Juan Manuel Marquez Stripped of WBA Belt: What It Means for Future of Alphabets

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Juan Manuel Marquez Stripped of WBA Belt: What It Means for Future of Alphabets
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Juan Manuel Marquez will be stripped of his WBA “super” lightweight title, according to a FightNews.com report.  In accordance with WBA rules, the belt was vacated because Marquez failed to defend the title against a mandatory challenger in the past 18 months.

Marquez (53-6-1, 39 KOs) won the belt in his first fight with Juan Diaz in February 2009. His last defense came in November 2010 with his thrilling stoppage win over Michael Katsidis. Each was a fight of the year candidate.

Unheralded Cuban Richard Abril is now ranked No. 1 by the WBA—ahead of No. 2 Jorge Linares, No. 3 Brandon Rios and No. 4 Yuriorkis Gamboa—and currently holds the interim lightweight title.

The machinations of the “Alphabet” organizations have long attracted reactions ranging somewhere between apathy and scorn from fans and participants alike. This latest news is no different.

The dubious rankings issued by the Alphabets were used to elicit anger, then laughs and now yawns. Take for instance that Abril (17-2-1, 8 KOs) is ranked ahead of Linares, who lost his last fight to Antonio DeMarco and top contender Rios. Gamboa has not even campaigned in the 135-pound division yet.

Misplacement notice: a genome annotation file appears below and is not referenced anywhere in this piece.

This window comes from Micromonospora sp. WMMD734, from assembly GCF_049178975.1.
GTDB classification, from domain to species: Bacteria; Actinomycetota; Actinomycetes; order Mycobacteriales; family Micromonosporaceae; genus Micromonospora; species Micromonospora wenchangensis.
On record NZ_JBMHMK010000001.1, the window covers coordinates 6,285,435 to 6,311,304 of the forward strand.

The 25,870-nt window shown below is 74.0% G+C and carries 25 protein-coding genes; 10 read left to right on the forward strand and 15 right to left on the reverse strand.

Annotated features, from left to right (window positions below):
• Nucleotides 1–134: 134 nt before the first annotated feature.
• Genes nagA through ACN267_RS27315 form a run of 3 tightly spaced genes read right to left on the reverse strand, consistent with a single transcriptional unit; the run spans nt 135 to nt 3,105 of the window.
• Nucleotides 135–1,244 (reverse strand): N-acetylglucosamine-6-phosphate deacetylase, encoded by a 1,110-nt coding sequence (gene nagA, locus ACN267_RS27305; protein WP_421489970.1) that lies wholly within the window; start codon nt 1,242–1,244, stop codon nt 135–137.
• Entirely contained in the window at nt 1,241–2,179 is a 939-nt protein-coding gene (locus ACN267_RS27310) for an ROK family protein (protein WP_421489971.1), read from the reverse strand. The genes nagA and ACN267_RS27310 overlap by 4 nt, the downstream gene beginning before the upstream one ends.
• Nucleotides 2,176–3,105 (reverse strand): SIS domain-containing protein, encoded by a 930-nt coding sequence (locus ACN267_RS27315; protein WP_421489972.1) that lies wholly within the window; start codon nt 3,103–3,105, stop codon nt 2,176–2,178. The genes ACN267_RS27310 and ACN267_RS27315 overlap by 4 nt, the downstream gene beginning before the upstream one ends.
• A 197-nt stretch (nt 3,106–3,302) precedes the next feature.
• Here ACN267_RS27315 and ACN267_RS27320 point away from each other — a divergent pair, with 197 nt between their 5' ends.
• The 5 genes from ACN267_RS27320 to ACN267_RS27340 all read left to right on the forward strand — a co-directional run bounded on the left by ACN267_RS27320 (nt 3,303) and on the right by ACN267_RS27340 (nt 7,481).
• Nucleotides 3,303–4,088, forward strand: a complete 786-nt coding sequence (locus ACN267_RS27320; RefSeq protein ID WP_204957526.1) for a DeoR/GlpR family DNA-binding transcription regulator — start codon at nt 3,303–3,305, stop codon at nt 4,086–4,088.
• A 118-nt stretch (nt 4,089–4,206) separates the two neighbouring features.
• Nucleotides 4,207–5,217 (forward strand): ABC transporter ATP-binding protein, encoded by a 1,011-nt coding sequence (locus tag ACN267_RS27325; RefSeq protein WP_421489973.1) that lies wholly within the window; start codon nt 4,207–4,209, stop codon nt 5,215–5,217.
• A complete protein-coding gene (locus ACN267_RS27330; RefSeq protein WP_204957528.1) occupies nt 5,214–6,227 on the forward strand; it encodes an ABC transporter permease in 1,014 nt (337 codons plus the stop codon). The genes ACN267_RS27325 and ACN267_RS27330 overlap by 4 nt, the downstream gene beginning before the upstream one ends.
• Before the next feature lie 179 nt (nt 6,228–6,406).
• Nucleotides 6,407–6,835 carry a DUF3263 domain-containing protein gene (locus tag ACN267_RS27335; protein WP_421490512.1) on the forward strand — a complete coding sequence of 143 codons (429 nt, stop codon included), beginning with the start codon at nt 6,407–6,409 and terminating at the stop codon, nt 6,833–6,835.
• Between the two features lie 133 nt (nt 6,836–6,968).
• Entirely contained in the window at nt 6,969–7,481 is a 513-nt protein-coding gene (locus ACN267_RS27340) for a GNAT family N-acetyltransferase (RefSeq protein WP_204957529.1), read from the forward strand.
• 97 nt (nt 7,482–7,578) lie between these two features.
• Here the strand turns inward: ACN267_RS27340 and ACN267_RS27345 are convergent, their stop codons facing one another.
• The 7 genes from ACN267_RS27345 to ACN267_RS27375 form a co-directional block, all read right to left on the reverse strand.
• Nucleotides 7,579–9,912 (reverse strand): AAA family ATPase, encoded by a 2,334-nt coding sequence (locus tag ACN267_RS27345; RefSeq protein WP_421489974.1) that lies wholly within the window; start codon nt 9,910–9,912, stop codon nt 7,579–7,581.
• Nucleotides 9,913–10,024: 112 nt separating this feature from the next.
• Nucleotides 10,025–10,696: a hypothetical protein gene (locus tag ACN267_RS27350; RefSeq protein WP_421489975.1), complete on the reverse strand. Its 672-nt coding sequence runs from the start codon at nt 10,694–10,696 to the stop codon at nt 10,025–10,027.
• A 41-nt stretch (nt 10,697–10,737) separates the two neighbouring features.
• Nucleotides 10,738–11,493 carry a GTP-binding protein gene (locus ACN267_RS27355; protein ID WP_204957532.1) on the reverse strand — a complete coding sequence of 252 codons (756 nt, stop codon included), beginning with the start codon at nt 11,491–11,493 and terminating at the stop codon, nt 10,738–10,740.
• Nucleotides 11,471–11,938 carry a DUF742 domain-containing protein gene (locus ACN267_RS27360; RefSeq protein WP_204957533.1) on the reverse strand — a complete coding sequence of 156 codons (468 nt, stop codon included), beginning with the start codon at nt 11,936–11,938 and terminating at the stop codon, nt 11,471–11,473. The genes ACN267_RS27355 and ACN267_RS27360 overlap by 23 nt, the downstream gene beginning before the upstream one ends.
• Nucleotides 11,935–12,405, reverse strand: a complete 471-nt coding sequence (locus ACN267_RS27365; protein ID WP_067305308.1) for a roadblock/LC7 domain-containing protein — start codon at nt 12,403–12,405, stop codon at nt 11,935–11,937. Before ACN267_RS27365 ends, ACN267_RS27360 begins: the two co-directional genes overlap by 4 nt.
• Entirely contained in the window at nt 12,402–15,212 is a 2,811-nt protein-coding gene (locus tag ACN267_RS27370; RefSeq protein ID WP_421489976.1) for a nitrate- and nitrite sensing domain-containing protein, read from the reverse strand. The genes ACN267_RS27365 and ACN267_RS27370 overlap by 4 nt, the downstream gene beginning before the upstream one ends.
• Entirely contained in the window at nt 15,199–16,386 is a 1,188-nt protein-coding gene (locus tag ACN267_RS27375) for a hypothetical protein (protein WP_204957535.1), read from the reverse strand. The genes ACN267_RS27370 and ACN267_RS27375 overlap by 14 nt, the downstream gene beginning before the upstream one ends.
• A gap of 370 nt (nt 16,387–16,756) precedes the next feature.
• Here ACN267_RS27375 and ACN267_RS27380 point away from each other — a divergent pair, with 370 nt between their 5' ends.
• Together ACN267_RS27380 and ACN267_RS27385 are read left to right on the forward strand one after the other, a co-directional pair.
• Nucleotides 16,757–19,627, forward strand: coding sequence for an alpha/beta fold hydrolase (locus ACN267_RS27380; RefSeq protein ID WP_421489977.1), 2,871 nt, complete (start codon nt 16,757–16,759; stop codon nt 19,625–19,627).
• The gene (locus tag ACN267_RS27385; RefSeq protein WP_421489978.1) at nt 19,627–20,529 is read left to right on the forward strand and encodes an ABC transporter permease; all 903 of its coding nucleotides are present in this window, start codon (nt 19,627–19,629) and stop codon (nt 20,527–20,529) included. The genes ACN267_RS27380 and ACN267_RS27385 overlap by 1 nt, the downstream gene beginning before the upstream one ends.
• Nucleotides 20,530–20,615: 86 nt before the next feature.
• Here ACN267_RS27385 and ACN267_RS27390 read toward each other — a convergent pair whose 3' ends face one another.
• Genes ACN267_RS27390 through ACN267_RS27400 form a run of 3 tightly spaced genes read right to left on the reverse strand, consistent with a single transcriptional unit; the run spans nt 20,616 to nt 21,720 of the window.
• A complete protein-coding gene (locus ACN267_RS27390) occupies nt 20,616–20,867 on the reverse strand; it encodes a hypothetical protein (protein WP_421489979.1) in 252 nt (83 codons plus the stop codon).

Such drivel hardly registers anymore. The Alphabet trinkets have been irrelevant to most fans for many years, and fighters are increasingly treating them with similar disregard. Floyd Mayweather has been a model citizen in at least this one regard.

Sunshine, the saying goes, is the best disinfectant, so here is a rundown of some recent Alphabet news:

Al Bello/Getty Images

Middleweight kingpin Sergio Martinez recently lashed out at the WBC, telling Argentina media that he refused to wear their “diamond” belt into the ring against Matthew Macklin on March 17. Martinez (48-2-2, 27 KOs) wants the WBC to follow through on its promise to deliver a mandatory bout with Julio Cesar Chavez Jr.

Martinez lost the WBC belt because HBO refused to OK a fight with No. 1 contender Sebastian Zbik. Chavez then beat Zbik in a back-and-forth fight, and Martinez rightfully feels that the WBC is protecting Chavez.

WBC don Jose Sulaiman advised his sanctioning body to not strip Mayweather of his belt—the one that the undefeated American does not care a lick about.

WBC by-laws state that once convicted of a felony and sentenced to incarceration, a champion is to be stripped of his title.

Unlike in the aforementioned case, Sulaiman wants the WBC to stick by its titleholder, no doubt to collect on the potentially enormous sanctioning fee in the event that the Mayweather-Pacquiao fight was to materialize.

Most problematic, though, was Sulaiman's rationale for his support of Mayweather. “[B]eating a lady is highly critical,” he stated, “[but] it is not a major sin or crime.”

No wonder Martinez, an advocate for victims of domestic abuse, dumped the WBC.

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